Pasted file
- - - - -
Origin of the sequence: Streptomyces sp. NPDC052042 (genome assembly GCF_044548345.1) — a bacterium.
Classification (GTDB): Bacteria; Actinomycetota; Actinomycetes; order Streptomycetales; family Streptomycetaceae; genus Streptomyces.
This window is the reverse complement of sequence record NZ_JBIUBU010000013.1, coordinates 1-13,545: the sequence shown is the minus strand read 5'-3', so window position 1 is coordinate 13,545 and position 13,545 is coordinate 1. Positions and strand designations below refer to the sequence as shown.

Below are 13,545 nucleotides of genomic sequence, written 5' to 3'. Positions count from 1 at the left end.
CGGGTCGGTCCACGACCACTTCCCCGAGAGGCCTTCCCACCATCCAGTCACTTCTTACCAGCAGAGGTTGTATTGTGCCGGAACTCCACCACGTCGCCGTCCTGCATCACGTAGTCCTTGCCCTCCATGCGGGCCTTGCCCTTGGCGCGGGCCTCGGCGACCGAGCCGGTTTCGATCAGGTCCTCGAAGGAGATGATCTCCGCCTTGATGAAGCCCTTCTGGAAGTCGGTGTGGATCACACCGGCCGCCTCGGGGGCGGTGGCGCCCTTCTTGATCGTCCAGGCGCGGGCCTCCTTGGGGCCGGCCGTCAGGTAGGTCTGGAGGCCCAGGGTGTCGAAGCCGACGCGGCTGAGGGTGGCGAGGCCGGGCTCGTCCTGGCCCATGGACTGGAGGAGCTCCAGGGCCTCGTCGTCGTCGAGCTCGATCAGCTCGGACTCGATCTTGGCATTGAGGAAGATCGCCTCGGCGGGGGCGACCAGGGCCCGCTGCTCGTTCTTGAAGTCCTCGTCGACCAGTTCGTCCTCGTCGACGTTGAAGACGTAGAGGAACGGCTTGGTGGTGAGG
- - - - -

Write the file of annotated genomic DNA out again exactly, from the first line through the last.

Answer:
Origin of the sequence: Streptomyces sp. NPDC052042 (genome assembly GCF_044548345.1) — a bacterium.
Classification (GTDB): Bacteria; Actinomycetota; Actinomycetes; order Streptomycetales; family Streptomycetaceae; genus Streptomyces.
This window is the reverse complement of sequence record NZ_JBIUBU010000013.1, coordinates 1-13,545: the sequence shown is the minus strand read 5'-3', so window position 1 is coordinate 13,545 and position 13,545 is coordinate 1. Positions and strand designations below refer to the sequence as shown.

Below are 13,545 nucleotides of genomic sequence, written 5' to 3'. Positions count from 1 at the left end.
CGGGTCGGTCCACGACCACTTCCCCGAGAGGCCTTCCCACCATCCAGTCACTTCTTACCAGCAGAGGTTGTATTGTGCCGGAACTCCACCACGTCGCCGTCCTGCATCACGTAGTCCTTGCCCTCCATGCGGGCCTTGCCCTTGGCGCGGGCCTCGGCGACCGAGCCGGTTTCGATCAGGTCCTCGAAGGAGATGATCTCCGCCTTGATGAAGCCCTTCTGGAAGTCGGTGTGGATCACACCGGCCGCCTCGGGGGCGGTGGCGCCCTTCTTGATCGTCCAGGCGCGGGCCTCCTTGGGGCCGGCCGTCAGGTAGGTCTGGAGGCCCAGGGTGTCGAAGCCGACGCGGCTGAGGGTGGCGAGGCCGGGCTCGTCCTGGCCCATGGACTGGAGGAGCTCCAGGGCCTCGTCGTCGTCGAGCTCGATCAGCTCGGACTCGATCTTGGCATTGAGGAAGATCGCCTCGGCGGGGGCGACCAGGGCCCGCTGCTCGTTCTTGAAGTCCTCGTCGACCAGTTCGTCCTCGTCGACGTTGAAGACGTAGAGGAACGGCTTGGTGGTGAGG